How Do You See God?


Imagine that you stand with a group in front of an abstract painting by Pollock or Rothko. You’d all agree there was a painting on the wall, but it might mean something different to each of you.

Similarly, ask dozens of people to finish the statement “God is …” and you’re apt to get different answers. The range of views of God is wide.

Five Torah portions comprise the Joseph stories. They take us from birth to sibling rivalry to his sale into slavery and, finally, to his rise to power. And where’s God? A few verses before the end of Genesis the punchline finally comes: Joseph, in effect, says to his brothers, “You thought you were behind this, but you weren’t. It was God all along!” What drama.

We start reading Exodus next week. There, God is front and center. God talks to Moses and Aaron. The bush burns. God delivers plagues and the sea splits. It’s an entirely different depiction of God.

And in three months, we’ll return to Purim and the scroll of Esther, in which God isn’t even mentioned.

Lastly, the Chanukah narrative we recalled two weeks ago referenced the power of heaven in partnership with people. God’s presence is written into our Chanukah liturgy.

Joseph, Exodus, Esther and Maccabees: four very different yet emblematic examples. They remind us that many perspectives abound and that no one has truth in their back pocket.

There are many roles for God. He may be supremely visible in every scene — commanding center stage as in Exodus. We may have a sense that God is waiting in the wings the whole time even though he never makes an actual appearance — as with Esther.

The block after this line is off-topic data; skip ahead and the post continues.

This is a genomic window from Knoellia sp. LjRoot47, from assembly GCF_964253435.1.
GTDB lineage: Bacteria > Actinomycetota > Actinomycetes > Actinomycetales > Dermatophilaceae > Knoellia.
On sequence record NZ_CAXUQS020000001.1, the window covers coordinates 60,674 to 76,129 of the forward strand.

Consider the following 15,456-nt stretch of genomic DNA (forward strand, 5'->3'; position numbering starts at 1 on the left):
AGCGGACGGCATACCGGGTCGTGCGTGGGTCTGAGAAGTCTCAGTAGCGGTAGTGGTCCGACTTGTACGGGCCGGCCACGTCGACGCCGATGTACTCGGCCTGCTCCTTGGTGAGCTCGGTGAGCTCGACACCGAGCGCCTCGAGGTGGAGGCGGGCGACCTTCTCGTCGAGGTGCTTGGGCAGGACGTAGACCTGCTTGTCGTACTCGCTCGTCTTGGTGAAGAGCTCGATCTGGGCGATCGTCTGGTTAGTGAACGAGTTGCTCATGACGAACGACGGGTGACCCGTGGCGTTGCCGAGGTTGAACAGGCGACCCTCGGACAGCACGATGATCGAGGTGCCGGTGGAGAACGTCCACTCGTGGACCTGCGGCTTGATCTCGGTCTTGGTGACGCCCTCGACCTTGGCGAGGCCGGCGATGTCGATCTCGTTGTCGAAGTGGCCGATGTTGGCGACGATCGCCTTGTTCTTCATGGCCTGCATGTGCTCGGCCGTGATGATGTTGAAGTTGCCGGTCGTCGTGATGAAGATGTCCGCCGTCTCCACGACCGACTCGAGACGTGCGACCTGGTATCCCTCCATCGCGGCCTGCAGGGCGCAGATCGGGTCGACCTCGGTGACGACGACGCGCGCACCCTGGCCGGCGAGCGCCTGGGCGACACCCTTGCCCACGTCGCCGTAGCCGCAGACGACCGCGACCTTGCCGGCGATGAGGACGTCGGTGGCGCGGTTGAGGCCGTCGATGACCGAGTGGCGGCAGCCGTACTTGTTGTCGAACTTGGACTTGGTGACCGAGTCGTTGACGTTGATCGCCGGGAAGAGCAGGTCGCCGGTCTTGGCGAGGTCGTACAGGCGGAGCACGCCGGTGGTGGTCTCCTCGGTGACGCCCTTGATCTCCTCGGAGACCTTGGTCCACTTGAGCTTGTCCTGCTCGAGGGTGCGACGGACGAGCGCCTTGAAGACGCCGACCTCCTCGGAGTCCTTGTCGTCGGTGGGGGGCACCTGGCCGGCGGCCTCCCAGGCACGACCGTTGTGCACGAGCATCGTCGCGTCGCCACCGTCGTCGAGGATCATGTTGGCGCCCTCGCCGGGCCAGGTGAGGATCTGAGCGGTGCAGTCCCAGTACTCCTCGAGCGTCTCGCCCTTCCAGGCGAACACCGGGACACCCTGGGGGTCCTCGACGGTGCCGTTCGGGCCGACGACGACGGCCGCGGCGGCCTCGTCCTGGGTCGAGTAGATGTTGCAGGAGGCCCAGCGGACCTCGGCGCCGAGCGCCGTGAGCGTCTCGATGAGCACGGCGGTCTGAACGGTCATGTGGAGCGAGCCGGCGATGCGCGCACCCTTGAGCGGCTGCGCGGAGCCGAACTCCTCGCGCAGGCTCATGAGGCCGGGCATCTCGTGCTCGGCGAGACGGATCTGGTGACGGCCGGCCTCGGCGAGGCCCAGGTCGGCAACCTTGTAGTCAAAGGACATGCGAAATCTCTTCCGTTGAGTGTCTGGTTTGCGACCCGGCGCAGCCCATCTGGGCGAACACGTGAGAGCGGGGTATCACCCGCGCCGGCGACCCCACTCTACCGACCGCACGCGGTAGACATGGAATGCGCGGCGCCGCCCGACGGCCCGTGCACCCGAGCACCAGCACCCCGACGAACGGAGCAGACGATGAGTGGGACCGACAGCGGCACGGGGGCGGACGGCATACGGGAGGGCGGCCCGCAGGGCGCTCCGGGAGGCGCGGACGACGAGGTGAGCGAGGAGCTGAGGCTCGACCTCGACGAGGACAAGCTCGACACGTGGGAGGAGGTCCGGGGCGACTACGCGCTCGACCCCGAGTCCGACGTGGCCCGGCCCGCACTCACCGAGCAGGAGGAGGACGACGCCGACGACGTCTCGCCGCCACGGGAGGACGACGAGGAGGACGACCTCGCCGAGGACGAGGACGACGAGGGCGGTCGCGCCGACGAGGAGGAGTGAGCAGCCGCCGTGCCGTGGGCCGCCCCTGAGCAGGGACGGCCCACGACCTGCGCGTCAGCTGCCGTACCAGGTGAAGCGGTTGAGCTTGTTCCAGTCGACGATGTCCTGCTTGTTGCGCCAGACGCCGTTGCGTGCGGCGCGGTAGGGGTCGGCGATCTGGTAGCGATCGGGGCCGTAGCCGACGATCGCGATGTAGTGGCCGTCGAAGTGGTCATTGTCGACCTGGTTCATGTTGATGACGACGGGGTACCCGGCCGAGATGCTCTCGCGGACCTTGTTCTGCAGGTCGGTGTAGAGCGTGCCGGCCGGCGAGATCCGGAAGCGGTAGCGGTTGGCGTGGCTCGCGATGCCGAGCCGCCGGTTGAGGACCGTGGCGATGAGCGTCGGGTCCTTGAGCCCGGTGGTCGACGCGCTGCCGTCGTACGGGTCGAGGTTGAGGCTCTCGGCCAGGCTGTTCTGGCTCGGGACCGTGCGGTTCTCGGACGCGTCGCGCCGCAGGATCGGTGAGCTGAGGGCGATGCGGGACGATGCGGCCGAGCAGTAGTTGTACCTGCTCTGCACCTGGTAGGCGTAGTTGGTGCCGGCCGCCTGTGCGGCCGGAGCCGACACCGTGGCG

We may later understand that God was in fact a member of the cast and we simply didn’t realize it at the time — acknowledging it later, as in the case of Chanukah. And we may not know until the last few lines are spoken that God was, in fact, the central character all along — like the revelation that comes from Joseph at the very end of this week’s parshah.

Menachem Mendel, the Kotzker Rebbe, was identified as a genius from a very young age. His elder brother was occasionally jealous of the attention his brother received. This elder brother tried to trip up the 5-year-old Menachem Mendel with a difficult question: “If you’re so smart, tell me, where is God?” He expected little boy to answer, “In the sky” or “In heaven.” The little boy smiled at his brother and said, softly, “Wherever we let him in.”

Rabbi Chaim Galfand is the school rabbi for Perelman Jewish Day School in Pennsylvania. The Board of Rabbis of Greater Philadelphia provided this commentary.

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